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IT consumerization: Nightmare or golden opportunity?

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Unsure about embracing IT consumerization at your company? The truth is, it’s not so easy to integrate mobile devices into enterprise environments. Smartphones and tablets weren’t designed for business users, and that can mean big headaches for IT — not the least of which is data vulnerability. So why bother?

Let’s start with the indie jewelry designer vs. Urban Outfitters story that went viral on Twitter. An Etsy-based designer claimed in a tweet that the clothing giant Urban Outfitters ripped off her necklace design. Within minutes, the designer was flooded with sympathetic responses. Urban Outfitters could have sustained a major credibility hit had the retailer not “heard” and responded early. As it turned out, Urban Outfitters was able to reassure the designer and salvage the brand image by joining the conversation.

The thing is, effective participation in social media requires a lot of listening. It requires much more than one corporate-appointed team, listening for a few hours a day, can be expected to handle. That’s where consumer tablets and smartphones come in.

Mobile consumer devices make it much easier to stay connected to social networks. Recent studies bear this out. In addition, 33 percent of the employees studied for a Gartner report admit to using their personal devices to connect to social media while at work. Each one of those employees has the potential to positively or negatively influence your brand on social networks. Why not turn that uncertainty into an advantage by training all of your employees to become brand ambassadors?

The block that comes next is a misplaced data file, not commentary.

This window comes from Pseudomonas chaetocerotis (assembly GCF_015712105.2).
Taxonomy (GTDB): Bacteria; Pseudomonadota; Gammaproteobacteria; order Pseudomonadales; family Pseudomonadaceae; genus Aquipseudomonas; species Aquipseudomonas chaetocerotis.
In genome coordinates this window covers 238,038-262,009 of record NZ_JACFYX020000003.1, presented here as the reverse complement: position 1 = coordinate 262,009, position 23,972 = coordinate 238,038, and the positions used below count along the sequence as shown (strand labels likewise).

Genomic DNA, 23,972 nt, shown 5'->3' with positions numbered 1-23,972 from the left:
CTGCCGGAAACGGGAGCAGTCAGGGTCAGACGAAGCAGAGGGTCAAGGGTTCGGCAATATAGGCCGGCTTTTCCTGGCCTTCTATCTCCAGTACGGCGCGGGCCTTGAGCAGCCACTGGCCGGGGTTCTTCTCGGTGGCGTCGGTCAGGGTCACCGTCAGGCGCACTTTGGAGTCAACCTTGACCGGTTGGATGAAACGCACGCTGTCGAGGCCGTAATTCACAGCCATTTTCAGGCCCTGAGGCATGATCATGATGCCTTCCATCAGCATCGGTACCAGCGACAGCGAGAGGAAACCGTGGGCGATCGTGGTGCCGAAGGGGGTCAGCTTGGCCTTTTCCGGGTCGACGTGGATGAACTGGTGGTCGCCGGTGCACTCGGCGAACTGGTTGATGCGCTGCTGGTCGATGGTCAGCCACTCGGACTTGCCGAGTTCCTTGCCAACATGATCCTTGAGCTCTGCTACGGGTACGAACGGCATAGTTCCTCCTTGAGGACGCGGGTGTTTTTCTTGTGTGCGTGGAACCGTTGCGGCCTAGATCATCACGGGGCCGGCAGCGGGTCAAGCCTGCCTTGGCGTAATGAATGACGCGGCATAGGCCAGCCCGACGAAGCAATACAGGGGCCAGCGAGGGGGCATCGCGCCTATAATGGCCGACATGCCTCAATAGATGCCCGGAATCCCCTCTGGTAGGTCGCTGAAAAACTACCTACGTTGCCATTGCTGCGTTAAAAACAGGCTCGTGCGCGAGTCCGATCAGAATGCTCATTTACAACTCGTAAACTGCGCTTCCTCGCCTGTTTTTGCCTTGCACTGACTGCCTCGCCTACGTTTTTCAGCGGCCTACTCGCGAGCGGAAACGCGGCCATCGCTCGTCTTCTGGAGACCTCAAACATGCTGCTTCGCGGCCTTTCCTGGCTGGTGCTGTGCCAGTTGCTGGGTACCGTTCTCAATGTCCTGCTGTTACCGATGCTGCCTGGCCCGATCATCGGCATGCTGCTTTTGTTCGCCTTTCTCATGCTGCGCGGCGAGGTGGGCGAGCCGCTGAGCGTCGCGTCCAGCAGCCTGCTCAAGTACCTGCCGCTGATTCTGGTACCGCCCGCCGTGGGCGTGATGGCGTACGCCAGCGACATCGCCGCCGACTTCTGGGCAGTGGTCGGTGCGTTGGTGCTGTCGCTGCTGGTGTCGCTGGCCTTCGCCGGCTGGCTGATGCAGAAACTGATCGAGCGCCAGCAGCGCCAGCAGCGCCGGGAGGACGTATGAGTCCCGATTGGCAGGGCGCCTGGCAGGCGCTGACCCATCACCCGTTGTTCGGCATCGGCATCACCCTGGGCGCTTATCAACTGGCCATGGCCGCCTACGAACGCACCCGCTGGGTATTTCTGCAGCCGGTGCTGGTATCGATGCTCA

Is that a good use of company time? If you want to have an active hand in shaping your brand image on social networks, it is. And, anyway, where else could you get direct access to your customers’ thoughts as well as the opportunity to respond to them — in real time?

You may not be able to control what people say about your brand on YouTube, Facebook, Twitter, etc., but you — and your employees — can participate in the conversation early and often. Here are some suggestions to help you get started:

  • Create a core competency around participating on social networks. Teach your employees how to represent your brand on the social networks. You’ll need to create a clearly defined practice — and then make sure everyone buys into it.
  • Fence your data, not your people. Secure your data without limiting user access. For example, desktop virtualization provides anytime, anyplace employee access to their productivity resources — but your data never leaves the confines of a secure data center.
  • Keep company and personal data separate — from the beginning. Let your employees bring their personal devices to work, but make sure they don’t mix their personal data with your corporate property. You can accomplish this by isolating company data in a virtual desktop on each device.

It’s true that the effort to embrace consumer smartphones and tablets in the enterprise workplace comes with IT challenges. But those challenges are not insurmountable — and the benefits are definitely worth the trouble. You just need a flexible mobile computing strategy that enables you to focus on controlling only what you really need to control. This will enable you to lead the process, not the other way around.

Ann Newman is the Dell Large Enterprise Client Editor and an active market-response writer. She created the Dell technology and solution websites that support large enterprise end users.

3 Responses to “IT consumerization: Nightmare or golden opportunity?”

  1. Ann, you have hit the nail on the head here. It’s about the data, and the Apps that access the data. With a proper strategy, and the right infrastructure, companies will be able to embrace and leverage these great consumer devices